AGAINST THE GRAIN.... Is This Pet Food Really Any Better?

By Katy Cable/A 4 min. Read

By Katy Cable/A 4 min. Read

In the last year of working with pet parents, I have seen the demand for "grain-free" pet foods rise tenfold. I have also noticed nearly every brand of commercial pet food now offers a “grain free” variety. But is "grain-free"really better? 

When discussing dog foods with pet-parents, I often see frustration that their dog's current "grain-free" food isn't helping with their allergies, tummy upsets, arthritis, or weight loss. Many times their conditions are getting WORSE! While it is impressive that so many concerned pet-parents are learning about better nutrition, once again I see the $$$ “big business” $$$ of pet food companies at it again. It begins with the beautiful displays and packaging which is often just a misleading marketing scam. The reality is they’re making record profits on cheap ingredients that are simply not good for our pets.

While a "grain-free" diet is certainly ideal for carnivorous canines who have difficulty digesting grains, if those grains are simply replaced by more starchy-high glycemic carbs, you are actually WORSE off.

“Grain-Free" Doesn't Mean “Carb-Free” Funny enough, most pet foods marketed as "grain-free" contain even higher amounts of carbs, they just come from other “grain-free” fillers like potato or corn.

In July an alert was issued by the FDA’s Center for Veterinary Medicine (CVM) warning grain free kibble may be linked to canine dilated cardiomyopathy (DCM) It seems that pet foods which contain potatoes or legumes as the main ingredients, may be causing an increase in taurine deficiency-related dilated cardiomyopathy (DCM) in dogs who aren't typically predisposed to this form of heart disease. Grain-free dry dog food is a new booming market segment, but it appears the high starch/carb content in these diets depletes the digestible taurine level in the food.

And while legumes and potatoes are called out as the problem, grain-free kibble is usually higher in starchy carbs than grain-based dry dog food. The higher the starch level in any pet food, the less protein is included. I’m Especially meat-based protein.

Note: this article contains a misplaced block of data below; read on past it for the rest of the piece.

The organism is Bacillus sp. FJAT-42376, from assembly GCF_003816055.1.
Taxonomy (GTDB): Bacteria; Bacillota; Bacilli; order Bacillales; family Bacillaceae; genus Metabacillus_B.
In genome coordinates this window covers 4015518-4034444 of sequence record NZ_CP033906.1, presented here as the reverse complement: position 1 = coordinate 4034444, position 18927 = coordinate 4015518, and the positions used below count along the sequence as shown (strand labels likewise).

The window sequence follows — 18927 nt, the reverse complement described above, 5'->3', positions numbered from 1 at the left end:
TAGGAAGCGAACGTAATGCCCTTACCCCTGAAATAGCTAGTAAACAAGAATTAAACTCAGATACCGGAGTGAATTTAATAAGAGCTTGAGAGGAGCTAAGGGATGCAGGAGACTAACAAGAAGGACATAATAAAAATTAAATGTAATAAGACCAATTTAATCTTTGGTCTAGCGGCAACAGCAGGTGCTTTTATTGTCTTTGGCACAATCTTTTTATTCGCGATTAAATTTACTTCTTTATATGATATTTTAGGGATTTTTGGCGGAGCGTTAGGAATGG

Once again, it’s IMPERATIVE to read those labels carefully. If you read the ingredients of many, many pet foods the way I do, you will notice the grains have often been swapped out for even less meat-based proteins and more starchy carbs such as: white potatoes, rice, and corn. These carbs quickly turn to glucose in the system and cause surges in blood sugar. And that is why many dogs eat and eat and eat without feeling satisfied. It’s no different than that CRASH we get after consuming a bag of potato chips or a candy bar. Out pets are getting obese and starving to death at the same time. 

The most important thing to consider when selecting ANY pet food, but certainly a "Grain-Free" variety, is choosing one that lists a premium animal or fish protein as the first two or three ingredients. There are several very popular brands that substitute nearly all the animal protein with starchy-BAD carbs and charge a premium for nothing more than a “grain-free”bag of corn, and brewers rice.

Following the protein, look for LOW-GLYCEMIC ingredients. Sweet potatoes in lieu of white potatoes. Peas, chickpeas, quinoa and lentils instead of rice, oats and corn. 

According to leading integrated holistic veterinarian Dr. Karen Becker, with Mercola Pets:
"Dogs are by nature scavenging carnivores and don't even have a carbohydrate requirement. We are putting into their bodies a bunch of foods that are metabolically unnecessary, that are setting up the same degenerative processes that are occurring in human bodies.”

You may wonder why pet food contains grains and/or other “bad-carb” fillers if they're not even nutritionally necessary. The answer is simple: -PROFITS! Grains, corn, rice and potatoes are cheap fillers, and this is why they're the main staples of most popular commercial pet foods. To create a high quality, meat-based pet food would cost substantially more. It’s much easier and less expensive for pet food manufacturers to load their foods with corn, rice and wheat and keep higher profit margins. That doesn’t mean great “grain-free,” “low-carb” pet food options don’t exist, but if you don’t dig a little deeper and do your homework, you may be getting PET FOOleD!*+

So, before you reach for that bag of “grain-free” food, READ THOSE LABELS! Let me know if you have any questions or would like some recommendations for your pet. Thanks for taking the time to read this and care for your pup! Pugs and kisses! -Katy 

+For more information on the pet food industry, I encourage you to check out the documentary PET FOOleD. Surprisingly, it’s not “as dry as dog kibble” but very informative and entertaining!